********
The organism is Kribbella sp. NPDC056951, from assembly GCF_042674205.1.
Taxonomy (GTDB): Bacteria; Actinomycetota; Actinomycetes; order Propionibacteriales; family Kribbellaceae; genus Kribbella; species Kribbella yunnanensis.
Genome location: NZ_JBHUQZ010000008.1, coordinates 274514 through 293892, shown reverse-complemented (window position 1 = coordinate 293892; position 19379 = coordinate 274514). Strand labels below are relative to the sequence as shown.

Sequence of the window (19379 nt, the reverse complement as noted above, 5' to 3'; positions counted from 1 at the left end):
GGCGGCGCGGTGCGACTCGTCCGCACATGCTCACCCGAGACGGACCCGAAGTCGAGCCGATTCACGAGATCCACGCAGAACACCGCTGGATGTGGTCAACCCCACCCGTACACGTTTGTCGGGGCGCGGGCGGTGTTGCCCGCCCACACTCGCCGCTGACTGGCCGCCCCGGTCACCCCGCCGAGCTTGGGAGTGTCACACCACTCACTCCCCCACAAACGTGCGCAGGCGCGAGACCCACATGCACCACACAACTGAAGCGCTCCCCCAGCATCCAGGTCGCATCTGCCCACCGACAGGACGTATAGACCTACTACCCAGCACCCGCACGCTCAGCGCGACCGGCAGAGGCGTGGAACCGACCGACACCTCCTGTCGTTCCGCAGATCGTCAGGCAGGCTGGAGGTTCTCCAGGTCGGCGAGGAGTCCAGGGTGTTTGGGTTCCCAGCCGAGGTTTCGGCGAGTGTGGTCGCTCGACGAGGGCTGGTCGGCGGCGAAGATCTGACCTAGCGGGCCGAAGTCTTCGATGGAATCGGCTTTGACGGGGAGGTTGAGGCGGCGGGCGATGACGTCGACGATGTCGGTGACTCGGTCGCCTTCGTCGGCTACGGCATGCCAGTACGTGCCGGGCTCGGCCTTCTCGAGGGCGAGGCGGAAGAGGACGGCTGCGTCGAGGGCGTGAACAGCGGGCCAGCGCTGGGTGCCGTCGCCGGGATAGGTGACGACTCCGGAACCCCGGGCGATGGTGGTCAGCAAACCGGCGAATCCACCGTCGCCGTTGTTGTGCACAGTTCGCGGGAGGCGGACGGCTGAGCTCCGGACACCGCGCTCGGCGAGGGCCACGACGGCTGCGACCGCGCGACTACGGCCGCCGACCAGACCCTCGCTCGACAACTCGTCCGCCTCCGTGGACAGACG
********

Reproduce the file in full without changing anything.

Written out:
The organism is Kribbella sp. NPDC056951, from assembly GCF_042674205.1.
Taxonomy (GTDB): Bacteria; Actinomycetota; Actinomycetes; order Propionibacteriales; family Kribbellaceae; genus Kribbella; species Kribbella yunnanensis.
Genome location: NZ_JBHUQZ010000008.1, coordinates 274514 through 293892, shown reverse-complemented (window position 1 = coordinate 293892; position 19379 = coordinate 274514). Strand labels below are relative to the sequence as shown.

Sequence of the window (19379 nt, the reverse complement as noted above, 5' to 3'; positions counted from 1 at the left end):
GGCGGCGCGGTGCGACTCGTCCGCACATGCTCACCCGAGACGGACCCGAAGTCGAGCCGATTCACGAGATCCACGCAGAACACCGCTGGATGTGGTCAACCCCACCCGTACACGTTTGTCGGGGCGCGGGCGGTGTTGCCCGCCCACACTCGCCGCTGACTGGCCGCCCCGGTCACCCCGCCGAGCTTGGGAGTGTCACACCACTCACTCCCCCACAAACGTGCGCAGGCGCGAGACCCACATGCACCACACAACTGAAGCGCTCCCCCAGCATCCAGGTCGCATCTGCCCACCGACAGGACGTATAGACCTACTACCCAGCACCCGCACGCTCAGCGCGACCGGCAGAGGCGTGGAACCGACCGACACCTCCTGTCGTTCCGCAGATCGTCAGGCAGGCTGGAGGTTCTCCAGGTCGGCGAGGAGTCCAGGGTGTTTGGGTTCCCAGCCGAGGTTTCGGCGAGTGTGGTCGCTCGACGAGGGCTGGTCGGCGGCGAAGATCTGACCTAGCGGGCCGAAGTCTTCGATGGAATCGGCTTTGACGGGGAGGTTGAGGCGGCGGGCGATGACGTCGACGATGTCGGTGACTCGGTCGCCTTCGTCGGCTACGGCATGCCAGTACGTGCCGGGCTCGGCCTTCTCGAGGGCGAGGCGGAAGAGGACGGCTGCGTCGAGGGCGTGAACAGCGGGCCAGCGCTGGGTGCCGTCGCCGGGATAGGTGACGACTCCGGAACCCCGGGCGATGGTGGTCAGCAAACCGGCGAATCCACCGTCGCCGTTGTTGTGCACAGTTCGCGGGAGGCGGACGGCTGAGCTCCGGACACCGCGCTCGGCGAGGGCCACGACGGCTGCGACCGCGCGACTACGGCCGCCGACCAGACCCTCGCTCGACAACTCGTCCGCCTCCGTGGACAGACG